22. NineseveN

    NineseveN member

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    If they have teeth, they bite. Nothing wrong with being cautious about any animal in your proximity...freezing up and going all deer in the headlights is a bit much though. If I see an animal or a dog I don't know, I gently massage the butt of my gun inconspicuously...just in case. Nothing wrong with that, and I love dogs. :)
     
  23. oops!

    oops! Member

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    double post
     
  24. oops!

    oops! Member

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    I was raised around dogs, hunting and watch dogs.

    At 10 years old I had my left calf muscles ripped severely by a German shepard.
    I was delivering papers at the time.

    About 2 years ago I was sitting on the pavement outside my apartment, near Houston. I was cleaning the rear wheel on my motorcycle. A neighbor came outside with his Rottweiler. The dog yanked the leash off his arm and crossed about 50 ft. of pavement in a full run. I did not even have time to get to my feet.
    I put out my left hand which the dog clamped down on to the bone.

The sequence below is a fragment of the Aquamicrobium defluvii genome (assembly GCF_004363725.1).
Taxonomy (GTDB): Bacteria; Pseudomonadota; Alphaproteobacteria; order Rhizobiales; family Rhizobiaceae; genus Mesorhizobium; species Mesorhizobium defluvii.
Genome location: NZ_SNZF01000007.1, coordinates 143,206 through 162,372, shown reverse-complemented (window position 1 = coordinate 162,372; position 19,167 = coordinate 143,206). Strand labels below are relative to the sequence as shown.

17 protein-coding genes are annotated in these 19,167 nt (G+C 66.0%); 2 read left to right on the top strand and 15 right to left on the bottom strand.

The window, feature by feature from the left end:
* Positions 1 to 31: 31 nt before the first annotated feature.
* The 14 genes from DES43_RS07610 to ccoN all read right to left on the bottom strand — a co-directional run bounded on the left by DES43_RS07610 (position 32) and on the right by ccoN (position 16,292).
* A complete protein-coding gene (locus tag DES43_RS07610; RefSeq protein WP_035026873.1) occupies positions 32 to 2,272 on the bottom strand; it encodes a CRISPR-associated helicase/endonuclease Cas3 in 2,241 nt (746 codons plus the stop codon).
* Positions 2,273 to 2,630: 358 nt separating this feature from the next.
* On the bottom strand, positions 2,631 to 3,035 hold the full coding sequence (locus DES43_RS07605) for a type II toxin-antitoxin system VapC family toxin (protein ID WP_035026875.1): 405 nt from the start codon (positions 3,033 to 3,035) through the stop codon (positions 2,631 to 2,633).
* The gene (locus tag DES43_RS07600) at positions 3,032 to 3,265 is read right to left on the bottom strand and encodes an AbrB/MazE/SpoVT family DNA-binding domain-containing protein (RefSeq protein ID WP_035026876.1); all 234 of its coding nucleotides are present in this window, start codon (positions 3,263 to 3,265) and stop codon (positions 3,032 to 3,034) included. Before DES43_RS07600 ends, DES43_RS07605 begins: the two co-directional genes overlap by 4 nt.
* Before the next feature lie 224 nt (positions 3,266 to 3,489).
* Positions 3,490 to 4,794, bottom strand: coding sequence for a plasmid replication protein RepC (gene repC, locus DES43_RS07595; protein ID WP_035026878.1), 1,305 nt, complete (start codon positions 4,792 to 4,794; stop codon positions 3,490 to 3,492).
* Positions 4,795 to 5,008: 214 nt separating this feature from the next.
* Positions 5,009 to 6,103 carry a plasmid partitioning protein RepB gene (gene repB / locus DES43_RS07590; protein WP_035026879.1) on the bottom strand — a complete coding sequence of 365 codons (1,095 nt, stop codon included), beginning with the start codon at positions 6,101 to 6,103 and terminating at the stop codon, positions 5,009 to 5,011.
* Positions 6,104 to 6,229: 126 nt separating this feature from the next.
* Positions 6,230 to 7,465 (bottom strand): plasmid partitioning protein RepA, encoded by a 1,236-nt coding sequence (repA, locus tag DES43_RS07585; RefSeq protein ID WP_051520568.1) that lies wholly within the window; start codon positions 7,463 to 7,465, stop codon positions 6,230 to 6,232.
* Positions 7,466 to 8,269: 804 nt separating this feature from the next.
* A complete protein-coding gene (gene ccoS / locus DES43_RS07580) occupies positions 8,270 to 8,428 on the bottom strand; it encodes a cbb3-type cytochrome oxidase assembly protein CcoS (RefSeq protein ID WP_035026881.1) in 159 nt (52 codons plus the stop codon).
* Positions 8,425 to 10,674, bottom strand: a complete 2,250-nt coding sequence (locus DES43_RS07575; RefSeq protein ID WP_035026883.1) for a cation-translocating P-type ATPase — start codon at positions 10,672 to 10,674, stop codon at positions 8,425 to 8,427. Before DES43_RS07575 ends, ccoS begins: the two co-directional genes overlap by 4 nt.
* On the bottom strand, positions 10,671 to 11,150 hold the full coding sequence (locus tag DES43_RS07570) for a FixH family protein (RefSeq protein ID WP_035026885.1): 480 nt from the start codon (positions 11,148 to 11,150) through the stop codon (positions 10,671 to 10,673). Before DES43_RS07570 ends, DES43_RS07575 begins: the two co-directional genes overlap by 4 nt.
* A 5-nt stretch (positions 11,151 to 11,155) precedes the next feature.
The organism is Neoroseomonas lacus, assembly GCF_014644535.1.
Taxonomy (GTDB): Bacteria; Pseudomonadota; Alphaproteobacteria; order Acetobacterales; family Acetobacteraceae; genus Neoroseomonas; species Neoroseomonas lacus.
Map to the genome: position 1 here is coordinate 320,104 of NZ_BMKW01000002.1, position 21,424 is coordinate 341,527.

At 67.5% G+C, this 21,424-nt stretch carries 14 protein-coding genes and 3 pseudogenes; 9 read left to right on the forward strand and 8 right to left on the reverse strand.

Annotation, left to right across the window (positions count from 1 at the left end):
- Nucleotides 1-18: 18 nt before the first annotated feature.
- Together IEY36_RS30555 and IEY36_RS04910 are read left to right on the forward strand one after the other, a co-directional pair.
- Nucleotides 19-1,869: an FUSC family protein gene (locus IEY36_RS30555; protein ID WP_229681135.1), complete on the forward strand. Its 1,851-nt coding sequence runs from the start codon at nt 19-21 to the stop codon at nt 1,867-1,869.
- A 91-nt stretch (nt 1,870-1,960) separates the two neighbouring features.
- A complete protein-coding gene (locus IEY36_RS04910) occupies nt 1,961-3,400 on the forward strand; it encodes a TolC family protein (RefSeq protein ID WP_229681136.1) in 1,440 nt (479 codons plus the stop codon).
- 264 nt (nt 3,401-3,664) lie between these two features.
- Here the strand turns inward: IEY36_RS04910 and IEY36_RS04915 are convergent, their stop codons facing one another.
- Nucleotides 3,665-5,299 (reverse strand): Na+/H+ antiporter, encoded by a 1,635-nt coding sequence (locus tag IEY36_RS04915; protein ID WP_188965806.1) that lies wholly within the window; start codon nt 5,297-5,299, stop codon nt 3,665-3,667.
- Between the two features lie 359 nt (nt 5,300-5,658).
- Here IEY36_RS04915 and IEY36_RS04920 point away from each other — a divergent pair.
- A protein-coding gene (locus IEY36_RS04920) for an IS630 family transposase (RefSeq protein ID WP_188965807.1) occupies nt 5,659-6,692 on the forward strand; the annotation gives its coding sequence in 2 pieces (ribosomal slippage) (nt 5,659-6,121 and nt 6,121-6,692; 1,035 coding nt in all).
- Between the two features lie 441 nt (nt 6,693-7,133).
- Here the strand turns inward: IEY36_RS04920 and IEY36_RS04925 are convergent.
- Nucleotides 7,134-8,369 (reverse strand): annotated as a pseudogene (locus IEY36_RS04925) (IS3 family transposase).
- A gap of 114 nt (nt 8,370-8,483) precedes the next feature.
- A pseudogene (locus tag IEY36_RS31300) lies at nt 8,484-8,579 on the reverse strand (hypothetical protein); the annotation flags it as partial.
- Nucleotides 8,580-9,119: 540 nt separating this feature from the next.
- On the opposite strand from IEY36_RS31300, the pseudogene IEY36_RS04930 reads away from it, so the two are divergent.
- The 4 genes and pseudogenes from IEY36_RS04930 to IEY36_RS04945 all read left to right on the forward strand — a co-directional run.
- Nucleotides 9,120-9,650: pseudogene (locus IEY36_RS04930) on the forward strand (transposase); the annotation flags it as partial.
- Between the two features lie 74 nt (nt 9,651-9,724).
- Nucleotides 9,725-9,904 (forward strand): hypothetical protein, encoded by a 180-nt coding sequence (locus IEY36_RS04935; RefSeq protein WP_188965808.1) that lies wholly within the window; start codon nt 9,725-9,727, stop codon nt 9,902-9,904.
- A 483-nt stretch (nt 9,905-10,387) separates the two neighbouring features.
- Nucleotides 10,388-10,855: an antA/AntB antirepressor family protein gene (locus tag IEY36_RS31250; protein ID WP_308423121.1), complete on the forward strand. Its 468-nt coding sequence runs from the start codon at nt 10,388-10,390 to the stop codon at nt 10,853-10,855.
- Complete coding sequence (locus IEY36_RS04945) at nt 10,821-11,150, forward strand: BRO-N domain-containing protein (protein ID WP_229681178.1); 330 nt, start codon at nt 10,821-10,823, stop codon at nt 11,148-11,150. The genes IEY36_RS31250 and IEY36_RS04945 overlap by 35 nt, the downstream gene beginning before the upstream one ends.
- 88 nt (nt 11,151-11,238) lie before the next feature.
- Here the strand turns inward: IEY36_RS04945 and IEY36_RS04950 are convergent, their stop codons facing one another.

This jerk started pulling the dog by the collar and was ripping my hand to shreds. I finally kicked the owner in the groin. I killed the dog with a crescent wrench from my open toolbox. The dog did not let go till the end.

    The owner, to this day says that dog didn't do anything requiring me to kill it.

    I'm 6'1", weigh 245, any dog that rushes me dies, PERIOD.

    I think that with today's population density we need to take a serious look at the regulation of dog ownership, at least in urban locations.

    BTW, I get to spend the rest of my life with no feeling, in 3 fingers. Just so some jerk could have a 100lb. animal that he couldn't control.
     
  25. leadcounsel

    leadcounsel member

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    Funny, I have a black dog that is an Australian Cattle Dog mix. He is incredibly friendly.

    I get asked routinely if he is a pit bull!? I always follow up by saying, "No, he's not even part pit bull," and asking "have you ever SEEN a pit bull?

    Anyway, how's this story for irony: I was walking my LEASED dog and a black woman had two of her dogs RUN ACROSS the street to harass MY DOG. My dog's tail was wagging as they sniffed each other. The black woman was extremely rude to me, couldn't control HER dogs, was reluctant to come get HER dogs and kept asking me if MY dog was friendly or a pit bull! Was SHE witnessing the same thing I WAS? I scoffed at her and told her that she was being prejudiced against the color of my dog and that she should stop being so bigoted!

    I agree that many people are incredibly ignorant both about dog breeds and behavior, and way too often judge based on color alone.